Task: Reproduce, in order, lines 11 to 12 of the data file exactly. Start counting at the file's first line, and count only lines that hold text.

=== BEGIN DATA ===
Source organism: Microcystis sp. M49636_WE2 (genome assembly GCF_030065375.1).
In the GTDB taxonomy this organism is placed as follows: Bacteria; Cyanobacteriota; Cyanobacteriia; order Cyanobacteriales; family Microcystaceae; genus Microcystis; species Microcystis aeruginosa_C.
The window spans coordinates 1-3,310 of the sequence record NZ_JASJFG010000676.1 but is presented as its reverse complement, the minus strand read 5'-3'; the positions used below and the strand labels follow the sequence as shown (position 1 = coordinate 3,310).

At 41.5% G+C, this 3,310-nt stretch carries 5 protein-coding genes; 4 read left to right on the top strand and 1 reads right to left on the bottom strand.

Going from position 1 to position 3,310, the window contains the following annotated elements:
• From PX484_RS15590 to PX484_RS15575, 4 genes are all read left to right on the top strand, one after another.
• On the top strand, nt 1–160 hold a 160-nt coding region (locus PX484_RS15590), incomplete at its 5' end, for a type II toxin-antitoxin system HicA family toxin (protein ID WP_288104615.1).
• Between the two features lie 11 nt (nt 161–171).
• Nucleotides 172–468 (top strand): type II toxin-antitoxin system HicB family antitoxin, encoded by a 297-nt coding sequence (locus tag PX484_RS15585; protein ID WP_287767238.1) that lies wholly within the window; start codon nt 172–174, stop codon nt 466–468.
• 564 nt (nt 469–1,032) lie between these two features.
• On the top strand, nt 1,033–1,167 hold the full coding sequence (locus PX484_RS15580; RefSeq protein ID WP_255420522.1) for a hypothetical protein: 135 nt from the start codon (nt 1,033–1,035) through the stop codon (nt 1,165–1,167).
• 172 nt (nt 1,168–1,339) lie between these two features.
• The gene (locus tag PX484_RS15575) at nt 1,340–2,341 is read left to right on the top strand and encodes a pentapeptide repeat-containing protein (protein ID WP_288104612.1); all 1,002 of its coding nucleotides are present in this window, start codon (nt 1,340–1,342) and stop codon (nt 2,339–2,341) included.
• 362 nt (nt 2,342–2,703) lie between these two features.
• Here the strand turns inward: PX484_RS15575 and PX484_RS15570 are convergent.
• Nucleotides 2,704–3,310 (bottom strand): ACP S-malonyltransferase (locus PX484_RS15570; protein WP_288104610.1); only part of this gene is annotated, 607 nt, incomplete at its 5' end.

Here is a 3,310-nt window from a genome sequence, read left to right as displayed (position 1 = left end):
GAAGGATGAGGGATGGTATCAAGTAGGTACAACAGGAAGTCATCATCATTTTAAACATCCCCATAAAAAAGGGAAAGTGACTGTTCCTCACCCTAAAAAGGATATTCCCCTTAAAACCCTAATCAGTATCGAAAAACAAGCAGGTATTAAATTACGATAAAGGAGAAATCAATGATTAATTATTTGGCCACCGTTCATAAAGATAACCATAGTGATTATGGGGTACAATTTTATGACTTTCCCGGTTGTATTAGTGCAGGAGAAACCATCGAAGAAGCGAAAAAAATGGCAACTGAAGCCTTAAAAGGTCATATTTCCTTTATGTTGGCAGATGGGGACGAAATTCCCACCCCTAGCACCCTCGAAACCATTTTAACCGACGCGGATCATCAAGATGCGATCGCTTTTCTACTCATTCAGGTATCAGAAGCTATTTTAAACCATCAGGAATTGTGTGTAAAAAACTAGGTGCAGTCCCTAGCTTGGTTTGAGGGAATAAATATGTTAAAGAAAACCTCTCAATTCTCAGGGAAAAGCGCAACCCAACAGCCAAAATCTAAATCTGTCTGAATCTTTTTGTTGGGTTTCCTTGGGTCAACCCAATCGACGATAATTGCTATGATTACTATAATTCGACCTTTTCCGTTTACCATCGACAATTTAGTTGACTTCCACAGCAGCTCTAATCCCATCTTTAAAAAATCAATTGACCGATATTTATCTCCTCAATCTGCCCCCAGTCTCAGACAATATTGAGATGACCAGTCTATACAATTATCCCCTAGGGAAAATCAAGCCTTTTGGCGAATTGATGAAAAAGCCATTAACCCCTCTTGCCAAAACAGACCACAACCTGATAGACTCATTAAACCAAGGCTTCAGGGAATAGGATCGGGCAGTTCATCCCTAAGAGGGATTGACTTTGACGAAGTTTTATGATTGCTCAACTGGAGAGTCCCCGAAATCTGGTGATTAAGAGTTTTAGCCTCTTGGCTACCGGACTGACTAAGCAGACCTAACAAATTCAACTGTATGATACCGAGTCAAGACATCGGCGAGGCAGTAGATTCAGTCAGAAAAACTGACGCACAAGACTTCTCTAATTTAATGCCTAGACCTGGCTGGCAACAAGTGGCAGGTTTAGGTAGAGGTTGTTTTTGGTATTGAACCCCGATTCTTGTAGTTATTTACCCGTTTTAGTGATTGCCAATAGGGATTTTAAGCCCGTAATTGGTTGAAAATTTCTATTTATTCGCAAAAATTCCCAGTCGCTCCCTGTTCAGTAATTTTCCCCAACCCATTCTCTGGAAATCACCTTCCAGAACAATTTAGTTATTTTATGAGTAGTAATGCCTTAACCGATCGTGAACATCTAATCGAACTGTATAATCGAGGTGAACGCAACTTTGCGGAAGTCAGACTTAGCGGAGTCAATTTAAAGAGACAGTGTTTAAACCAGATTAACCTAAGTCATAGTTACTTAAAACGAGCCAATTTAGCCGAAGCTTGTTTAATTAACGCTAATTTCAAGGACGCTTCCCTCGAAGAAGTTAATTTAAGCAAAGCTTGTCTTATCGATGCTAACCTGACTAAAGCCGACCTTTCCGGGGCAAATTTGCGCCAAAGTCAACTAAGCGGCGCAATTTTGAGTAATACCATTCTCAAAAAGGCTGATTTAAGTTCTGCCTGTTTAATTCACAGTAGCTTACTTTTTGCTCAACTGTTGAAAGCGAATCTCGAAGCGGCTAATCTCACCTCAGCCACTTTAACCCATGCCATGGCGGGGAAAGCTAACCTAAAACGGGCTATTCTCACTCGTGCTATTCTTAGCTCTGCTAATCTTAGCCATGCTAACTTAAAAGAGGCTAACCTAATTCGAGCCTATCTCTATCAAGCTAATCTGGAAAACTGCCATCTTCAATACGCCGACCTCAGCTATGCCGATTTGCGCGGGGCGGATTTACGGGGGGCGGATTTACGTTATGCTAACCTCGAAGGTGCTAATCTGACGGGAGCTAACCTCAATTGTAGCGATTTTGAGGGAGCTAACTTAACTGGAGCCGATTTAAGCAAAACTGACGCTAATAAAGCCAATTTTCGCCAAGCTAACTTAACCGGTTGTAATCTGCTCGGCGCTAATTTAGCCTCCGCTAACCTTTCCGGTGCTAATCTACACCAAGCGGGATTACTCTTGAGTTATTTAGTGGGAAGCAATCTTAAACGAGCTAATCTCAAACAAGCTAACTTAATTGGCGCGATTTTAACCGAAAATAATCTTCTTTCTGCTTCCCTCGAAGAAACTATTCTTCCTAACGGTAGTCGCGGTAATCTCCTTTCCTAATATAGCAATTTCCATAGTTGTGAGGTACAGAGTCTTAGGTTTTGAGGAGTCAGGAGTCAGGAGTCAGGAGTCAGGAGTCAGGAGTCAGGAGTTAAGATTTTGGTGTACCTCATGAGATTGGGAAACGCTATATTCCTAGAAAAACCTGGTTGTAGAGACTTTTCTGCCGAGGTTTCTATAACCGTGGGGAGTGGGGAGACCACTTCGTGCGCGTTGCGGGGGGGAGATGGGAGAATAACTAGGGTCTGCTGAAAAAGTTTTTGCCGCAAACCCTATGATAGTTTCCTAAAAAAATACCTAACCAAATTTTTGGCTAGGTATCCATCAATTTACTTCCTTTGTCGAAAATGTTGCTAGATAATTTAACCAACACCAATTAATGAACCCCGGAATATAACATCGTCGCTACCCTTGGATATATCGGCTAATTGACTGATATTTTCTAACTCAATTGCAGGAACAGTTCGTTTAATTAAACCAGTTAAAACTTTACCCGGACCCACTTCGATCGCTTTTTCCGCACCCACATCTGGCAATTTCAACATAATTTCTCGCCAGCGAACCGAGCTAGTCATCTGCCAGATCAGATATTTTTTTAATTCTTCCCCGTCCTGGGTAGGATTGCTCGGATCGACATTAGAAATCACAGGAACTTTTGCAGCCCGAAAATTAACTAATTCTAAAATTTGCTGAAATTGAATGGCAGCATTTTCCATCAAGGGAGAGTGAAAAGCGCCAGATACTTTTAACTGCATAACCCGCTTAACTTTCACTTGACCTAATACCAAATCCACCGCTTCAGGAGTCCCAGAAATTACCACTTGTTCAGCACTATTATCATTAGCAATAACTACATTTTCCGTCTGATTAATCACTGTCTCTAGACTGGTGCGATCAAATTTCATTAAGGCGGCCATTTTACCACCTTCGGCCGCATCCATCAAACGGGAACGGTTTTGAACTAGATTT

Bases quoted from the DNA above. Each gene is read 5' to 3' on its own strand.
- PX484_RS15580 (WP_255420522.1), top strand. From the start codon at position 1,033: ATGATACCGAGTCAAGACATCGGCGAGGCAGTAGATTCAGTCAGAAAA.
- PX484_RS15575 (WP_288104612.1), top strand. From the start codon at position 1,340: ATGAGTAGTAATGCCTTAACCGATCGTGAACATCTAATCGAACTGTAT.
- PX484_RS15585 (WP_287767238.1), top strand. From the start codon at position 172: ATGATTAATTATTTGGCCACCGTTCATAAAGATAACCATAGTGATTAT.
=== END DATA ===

• On the top strand, nt 1,033–1,167 hold the full coding sequence (locus PX484_RS15580; RefSeq protein ID WP_255420522.1) for a hypothetical protein: 135 nt from the start codon (nt 1,033–1,035) through the stop codon (nt 1,165–1,167).
• 172 nt (nt 1,168–1,339) lie between these two features.